In addition to spending and saving being systematically more difficult for some folks than others, there are also some social structures in place that make it harder to earn money. The “Funnel of Financial Privilege” can make it easier for folks to earn more money if they start off with more money, but factors like race or gender can also have an important impact on income growth potential as well.
When it comes to business, black entrepreneurs receive only 1% of venture capital funding, even though they’re just as likely to succeed as anyone else.
Women are often encouraged to negotiate more to close the gender wage gap, even though they are less likely to get raises when they ask for them as much as men. The onus is often on women to speak up and learn to negotiate better. They might be doing everything right as individuals, but they’re being perceived and treated differently than men.
Therefore, on the other side of the personal finance equation, discrimination can be a barrier to earning more.
So what can you do?
Even though the systems in place around us have a heavy influence on our lives, there still are some things you can do to help even the playing field for everyone. Depending on the time, money, and privilege you have, here are some ways to make a difference:
1. Maximize positive impact per dollar
We often think about our return-on-investment when it comes to money. But how about also thinking about maximizing the good we can do with our money?
Although our financial decisions can feel incredibly personal, they can also affect our communities and even the planet. The food we buy, how we get to work, or the banks we use all have an impact somewhere else. Often those costs aren’t really baked into the prices.
The upside is that we can exert a bit of power through our role as consumers.
Can you replace a current purchase with something that’s more likely to have a positive impact on your community? For instance, here’s a directory of black-owned businesses in Canada and a list of black-owned cafes in the U.S. If you’re going to be grabbing a drink or a bite to eat anyway, why not do it in a spot that supports local entrepreneurship?
Other alternatives that are relatively painless include choosing banks that do not have ties to destructive projects. Here are links to Native- and Black-owned banks in the U.S. and credit unions and other alternatives in Canada and Europe.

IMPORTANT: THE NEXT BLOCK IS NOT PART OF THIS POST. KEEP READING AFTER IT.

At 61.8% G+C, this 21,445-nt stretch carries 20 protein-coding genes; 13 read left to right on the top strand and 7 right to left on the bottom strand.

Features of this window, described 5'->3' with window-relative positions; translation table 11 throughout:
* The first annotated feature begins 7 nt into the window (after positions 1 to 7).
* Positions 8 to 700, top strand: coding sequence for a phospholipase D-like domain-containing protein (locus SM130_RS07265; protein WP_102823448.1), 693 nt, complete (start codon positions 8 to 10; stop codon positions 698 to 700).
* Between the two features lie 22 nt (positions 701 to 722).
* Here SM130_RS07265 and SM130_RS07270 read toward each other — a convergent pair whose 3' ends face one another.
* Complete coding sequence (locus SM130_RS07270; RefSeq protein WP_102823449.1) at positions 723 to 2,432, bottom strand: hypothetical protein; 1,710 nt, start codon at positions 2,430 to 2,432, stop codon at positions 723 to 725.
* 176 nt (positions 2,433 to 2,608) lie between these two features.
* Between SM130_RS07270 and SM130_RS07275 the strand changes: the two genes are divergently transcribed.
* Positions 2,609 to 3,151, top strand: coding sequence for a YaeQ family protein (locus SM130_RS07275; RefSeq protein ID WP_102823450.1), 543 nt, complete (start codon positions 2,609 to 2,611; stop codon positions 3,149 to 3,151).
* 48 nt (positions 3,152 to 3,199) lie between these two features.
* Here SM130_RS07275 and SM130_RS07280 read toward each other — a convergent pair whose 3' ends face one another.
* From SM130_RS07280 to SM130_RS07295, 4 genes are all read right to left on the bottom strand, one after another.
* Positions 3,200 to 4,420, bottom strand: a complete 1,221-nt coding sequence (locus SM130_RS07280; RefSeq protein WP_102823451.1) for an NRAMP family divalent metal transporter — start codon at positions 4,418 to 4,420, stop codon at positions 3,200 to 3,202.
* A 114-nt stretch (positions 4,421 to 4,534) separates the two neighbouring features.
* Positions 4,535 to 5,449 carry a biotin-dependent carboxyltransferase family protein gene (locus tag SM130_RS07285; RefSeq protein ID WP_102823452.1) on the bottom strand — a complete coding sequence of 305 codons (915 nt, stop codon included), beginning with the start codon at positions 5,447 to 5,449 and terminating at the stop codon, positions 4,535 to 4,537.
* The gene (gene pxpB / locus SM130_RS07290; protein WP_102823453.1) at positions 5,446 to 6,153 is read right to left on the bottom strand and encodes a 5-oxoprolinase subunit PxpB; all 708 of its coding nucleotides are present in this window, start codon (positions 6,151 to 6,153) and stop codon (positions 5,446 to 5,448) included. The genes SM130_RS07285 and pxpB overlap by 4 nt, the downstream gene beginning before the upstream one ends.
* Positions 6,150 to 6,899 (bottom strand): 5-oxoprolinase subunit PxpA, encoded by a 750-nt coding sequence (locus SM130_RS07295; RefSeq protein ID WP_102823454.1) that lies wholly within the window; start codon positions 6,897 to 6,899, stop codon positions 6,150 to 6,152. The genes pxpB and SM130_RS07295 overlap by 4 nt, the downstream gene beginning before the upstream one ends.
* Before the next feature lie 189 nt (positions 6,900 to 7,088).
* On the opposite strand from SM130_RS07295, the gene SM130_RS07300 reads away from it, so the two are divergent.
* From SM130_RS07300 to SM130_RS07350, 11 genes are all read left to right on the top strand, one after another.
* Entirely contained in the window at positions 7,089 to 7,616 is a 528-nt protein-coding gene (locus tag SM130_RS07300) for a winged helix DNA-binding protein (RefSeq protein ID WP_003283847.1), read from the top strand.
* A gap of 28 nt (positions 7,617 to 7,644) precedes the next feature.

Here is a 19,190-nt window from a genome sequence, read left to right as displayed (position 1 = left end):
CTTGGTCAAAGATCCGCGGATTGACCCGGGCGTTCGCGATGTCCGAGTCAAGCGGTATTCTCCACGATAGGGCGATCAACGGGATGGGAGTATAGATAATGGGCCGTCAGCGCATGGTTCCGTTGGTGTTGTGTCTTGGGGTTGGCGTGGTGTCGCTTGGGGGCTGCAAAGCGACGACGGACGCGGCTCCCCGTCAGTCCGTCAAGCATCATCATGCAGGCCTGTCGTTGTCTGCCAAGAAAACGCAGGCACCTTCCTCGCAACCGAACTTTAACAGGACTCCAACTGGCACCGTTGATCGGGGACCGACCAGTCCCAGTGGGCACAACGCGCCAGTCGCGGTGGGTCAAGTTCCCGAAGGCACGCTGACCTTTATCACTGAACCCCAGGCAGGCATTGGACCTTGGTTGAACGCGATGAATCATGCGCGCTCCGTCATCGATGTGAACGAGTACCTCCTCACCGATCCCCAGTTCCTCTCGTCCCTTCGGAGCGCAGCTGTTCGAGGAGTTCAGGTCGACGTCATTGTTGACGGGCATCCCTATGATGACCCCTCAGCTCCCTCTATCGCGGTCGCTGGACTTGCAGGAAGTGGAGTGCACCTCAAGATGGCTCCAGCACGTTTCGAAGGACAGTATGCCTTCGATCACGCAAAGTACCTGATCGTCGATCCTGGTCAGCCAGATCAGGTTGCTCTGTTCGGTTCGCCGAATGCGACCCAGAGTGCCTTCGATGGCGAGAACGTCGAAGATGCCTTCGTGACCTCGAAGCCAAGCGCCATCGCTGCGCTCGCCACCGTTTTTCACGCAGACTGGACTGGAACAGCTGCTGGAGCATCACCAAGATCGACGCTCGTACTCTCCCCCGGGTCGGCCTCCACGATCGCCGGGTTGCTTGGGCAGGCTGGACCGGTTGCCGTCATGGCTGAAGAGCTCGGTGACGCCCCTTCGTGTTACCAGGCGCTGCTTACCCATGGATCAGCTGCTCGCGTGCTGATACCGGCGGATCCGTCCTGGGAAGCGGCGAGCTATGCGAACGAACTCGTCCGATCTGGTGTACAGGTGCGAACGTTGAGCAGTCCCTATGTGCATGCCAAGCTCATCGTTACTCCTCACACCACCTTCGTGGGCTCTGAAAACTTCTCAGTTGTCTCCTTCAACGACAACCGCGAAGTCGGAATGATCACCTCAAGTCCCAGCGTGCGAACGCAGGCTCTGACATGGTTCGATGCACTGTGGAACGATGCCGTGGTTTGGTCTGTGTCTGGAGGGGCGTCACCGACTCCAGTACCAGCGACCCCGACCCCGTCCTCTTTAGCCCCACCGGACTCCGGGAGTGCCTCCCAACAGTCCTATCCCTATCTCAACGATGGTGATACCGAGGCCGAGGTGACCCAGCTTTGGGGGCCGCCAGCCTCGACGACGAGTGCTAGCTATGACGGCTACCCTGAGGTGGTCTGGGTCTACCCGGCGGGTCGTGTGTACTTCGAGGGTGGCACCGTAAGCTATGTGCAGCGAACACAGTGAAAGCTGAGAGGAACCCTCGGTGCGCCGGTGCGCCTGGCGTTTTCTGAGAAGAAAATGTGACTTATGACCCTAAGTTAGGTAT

2. Reduce inequality in your workplace
While the basics behind personal finance can be pretty simple, everyone has a different ability to execute on them. Is there anything you can do to help nudge that imbalance into something that’s a little more compassionate and just?
For instance, some populations are still woefully underrepresented in a variety of industries. Can you elevate folks who might not otherwise have opportunities in your field?
Whether that’s passing along a resume or encouraging your company to reexamine salary discrepancies, you might be able to help rebalance things. Here’s “A Roadmap to Building an Inclusive Organization” with a ton of ideas to get you started.
3. Do one tiny thing at home…then advocate for more supportive systems everywhere!
Some things that are better for our bank accounts and the planet can also often be healthier for us. If you currently own a car and you’re capable of walking or biking, can you try replacing one drive a week? Here are some other tiny ideas to help reduce a little bit of spending along with reducing broader impacts.
Is there something that you can advocate for in your community to make those choices easier and maximize your personal impact? For instance, do you live in an area where safety is an issue while walking or biking?
The next action steps might vary based on where you live. A good place to start would be any local community groups are already working on whatever you’re interested in. That might be anti-gentrification efforts or ensuring that neighbors have access to healthy meals. If not, the most straightforward way might be voting for candidates that support more compassionate policies. These are things like providing paid leave or care facilities for everyone from children to older parents.
However, you can encourage your community to adopt better policies as well, even without being an elected official. Since your time is likely limited, take a look at what other communities have already done for ideas. Usually there are toolkits available so you don’t have to reinvent the wheel (and if you need helping getting started, feel free to get in touch)!
By saying these are all “personal finance” issues, we often miss the structural issues that are really at play. The burden of problem-solving falls on individuals, but we also need to work on fixing the systems that set up these challenges in the first place. We need to be more compassionate about the different points we’re all starting from instead of just focusing on individualistic, “bootstrap” solutions.
Advocating for structural change is the most helpful thing you can do to make a tangible change in a community for generations. We can’t fix everything right this minute, but there are steps you can take to nudge the scales in the right direction for everyone!